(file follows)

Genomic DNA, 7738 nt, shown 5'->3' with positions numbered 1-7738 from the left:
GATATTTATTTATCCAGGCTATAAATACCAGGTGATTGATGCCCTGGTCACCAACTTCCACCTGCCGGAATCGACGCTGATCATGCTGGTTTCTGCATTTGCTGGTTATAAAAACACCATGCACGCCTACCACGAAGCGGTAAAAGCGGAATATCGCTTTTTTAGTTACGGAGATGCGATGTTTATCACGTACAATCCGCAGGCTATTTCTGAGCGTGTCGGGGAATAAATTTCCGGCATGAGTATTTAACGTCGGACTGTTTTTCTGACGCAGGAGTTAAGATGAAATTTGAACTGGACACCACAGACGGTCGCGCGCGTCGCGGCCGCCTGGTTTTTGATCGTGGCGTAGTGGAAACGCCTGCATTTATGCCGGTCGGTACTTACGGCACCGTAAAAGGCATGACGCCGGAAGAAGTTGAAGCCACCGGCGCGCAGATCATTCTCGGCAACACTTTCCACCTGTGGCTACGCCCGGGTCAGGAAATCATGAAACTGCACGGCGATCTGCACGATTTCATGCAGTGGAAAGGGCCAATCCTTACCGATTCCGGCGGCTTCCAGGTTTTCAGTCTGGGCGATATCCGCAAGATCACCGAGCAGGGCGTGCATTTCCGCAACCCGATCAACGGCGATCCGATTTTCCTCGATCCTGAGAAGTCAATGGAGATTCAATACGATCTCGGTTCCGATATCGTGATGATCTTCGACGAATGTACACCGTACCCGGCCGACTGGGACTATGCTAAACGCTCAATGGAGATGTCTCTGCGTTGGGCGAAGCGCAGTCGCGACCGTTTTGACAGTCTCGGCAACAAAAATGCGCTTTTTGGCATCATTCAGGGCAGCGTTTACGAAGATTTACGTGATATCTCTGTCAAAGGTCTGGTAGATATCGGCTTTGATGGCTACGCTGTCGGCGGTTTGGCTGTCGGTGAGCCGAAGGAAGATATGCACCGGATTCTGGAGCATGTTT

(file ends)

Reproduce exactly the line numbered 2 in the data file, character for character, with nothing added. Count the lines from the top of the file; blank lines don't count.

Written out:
GATATTTATTTATCCAGGCTATAAATACCAGGTGATTGATGCCCTGGTCACCAACTTCCACCTGCCGGAATCGACGCTGATCATGCTGGTTTCTGCATTTGCTGGTTATAAAAACACCATGCACGCCTACCACGAAGCGGTAAAAGCGGAATATCGCTTTTTTAGTTACGGAGATGCGATGTTTATCACGTACAATCCGCAGGCTATTTCTGAGCGTGTCGGGGAATAAATTTCCGGCATGAGTATTTAACGTCGGACTGTTTTTCTGACGCAGGAGTTAAGATGAAATTTGAACTGGACACCACAGACGGTCGCGCGCGTCGCGGCCGCCTGGTTTTTGATCGTGGCGTAGTGGAAACGCCTGCATTTATGCCGGTCGGTACTTACGGCACCGTAAAAGGCATGACGCCGGAAGAAGTTGAAGCCACCGGCGCGCAGATCATTCTCGGCAACACTTTCCACCTGTGGCTACGCCCGGGTCAGGAAATCATGAAACTGCACGGCGATCTGCACGATTTCATGCAGTGGAAAGGGCCAATCCTTACCGATTCCGGCGGCTTCCAGGTTTTCAGTCTGGGCGATATCCGCAAGATCACCGAGCAGGGCGTGCATTTCCGCAACCCGATCAACGGCGATCCGATTTTCCTCGATCCTGAGAAGTCAATGGAGATTCAATACGATCTCGGTTCCGATATCGTGATGATCTTCGACGAATGTACACCGTACCCGGCCGACTGGGACTATGCTAAACGCTCAATGGAGATGTCTCTGCGTTGGGCGAAGCGCAGTCGCGACCGTTTTGACAGTCTCGGCAACAAAAATGCGCTTTTTGGCATCATTCAGGGCAGCGTTTACGAAGATTTACGTGATATCTCTGTCAAAGGTCTGGTAGATATCGGCTTTGATGGCTACGCTGTCGGCGGTTTGGCTGTCGGTGAGCCGAAGGAAGATATGCACCGGATTCTGGAGCATGTTT